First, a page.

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Eosinophil infiltration is a common finding in a broad spectrum of skin diseases, despite the fact that the skin is devoid of eosinophils under physiologic conditions. Although cutaneous eosinophilia is reactive, cytokine-mediated in most cases, diseases with an intrinsic mutation-mediated clonal expansion of eosinophils can also manifest on the skin. As eosinophils are involved in host defense, regulate immune responses, generate pruritus, induce remodeling and fibrosis, and can cause tissue damage, they have the capacity to actively contribute to the pathogenesis of diseases. Recent research provided deeper insights in the mechanisms, e.g., bacterial and viral clearance, blister formation, recruitment of cytotoxic T cells, and generation of pruritus, by which eosinophils might come into action. This review aims at providing an overview on the clinical presentations of eosinophil-associated dermatoses and the current understanding of their pathogenic role in these diseases. Further, we discuss the effects of therapies targeting eosinophils.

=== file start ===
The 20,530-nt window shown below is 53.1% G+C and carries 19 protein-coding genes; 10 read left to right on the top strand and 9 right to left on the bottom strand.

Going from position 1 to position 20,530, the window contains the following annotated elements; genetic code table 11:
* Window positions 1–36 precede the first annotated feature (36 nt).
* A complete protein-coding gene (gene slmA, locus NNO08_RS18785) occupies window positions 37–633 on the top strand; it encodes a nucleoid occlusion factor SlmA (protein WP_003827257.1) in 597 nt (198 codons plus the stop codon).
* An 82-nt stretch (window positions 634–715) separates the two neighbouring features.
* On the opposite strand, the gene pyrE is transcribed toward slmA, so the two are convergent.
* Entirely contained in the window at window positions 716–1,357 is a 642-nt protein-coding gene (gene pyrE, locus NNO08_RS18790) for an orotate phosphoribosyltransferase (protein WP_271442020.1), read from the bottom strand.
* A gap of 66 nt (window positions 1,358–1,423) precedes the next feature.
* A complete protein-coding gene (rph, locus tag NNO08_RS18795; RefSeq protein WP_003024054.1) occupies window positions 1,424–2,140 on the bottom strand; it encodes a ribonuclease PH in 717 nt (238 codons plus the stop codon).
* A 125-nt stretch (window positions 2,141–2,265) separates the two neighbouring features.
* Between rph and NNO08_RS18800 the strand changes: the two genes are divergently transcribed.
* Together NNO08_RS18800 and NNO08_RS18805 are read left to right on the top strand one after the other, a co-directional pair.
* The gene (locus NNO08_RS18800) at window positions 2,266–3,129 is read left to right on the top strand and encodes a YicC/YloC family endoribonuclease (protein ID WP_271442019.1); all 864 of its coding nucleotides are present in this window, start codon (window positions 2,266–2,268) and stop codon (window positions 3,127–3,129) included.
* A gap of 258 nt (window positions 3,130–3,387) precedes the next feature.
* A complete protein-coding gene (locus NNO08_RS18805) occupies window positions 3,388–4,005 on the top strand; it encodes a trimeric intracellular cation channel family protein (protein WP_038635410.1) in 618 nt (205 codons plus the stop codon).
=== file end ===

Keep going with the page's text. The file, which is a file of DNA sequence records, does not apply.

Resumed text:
Susanne Radonjic-Hoesli, Marie-Charlotte Brüggen, Laurence Feldmeyer, Hans-Uwe Simon, Dagmar Simon. Eosinophils in skin diseases. Seminars in immunopathology. 2021 Jun;43(3):393-409

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PMID: 34097126

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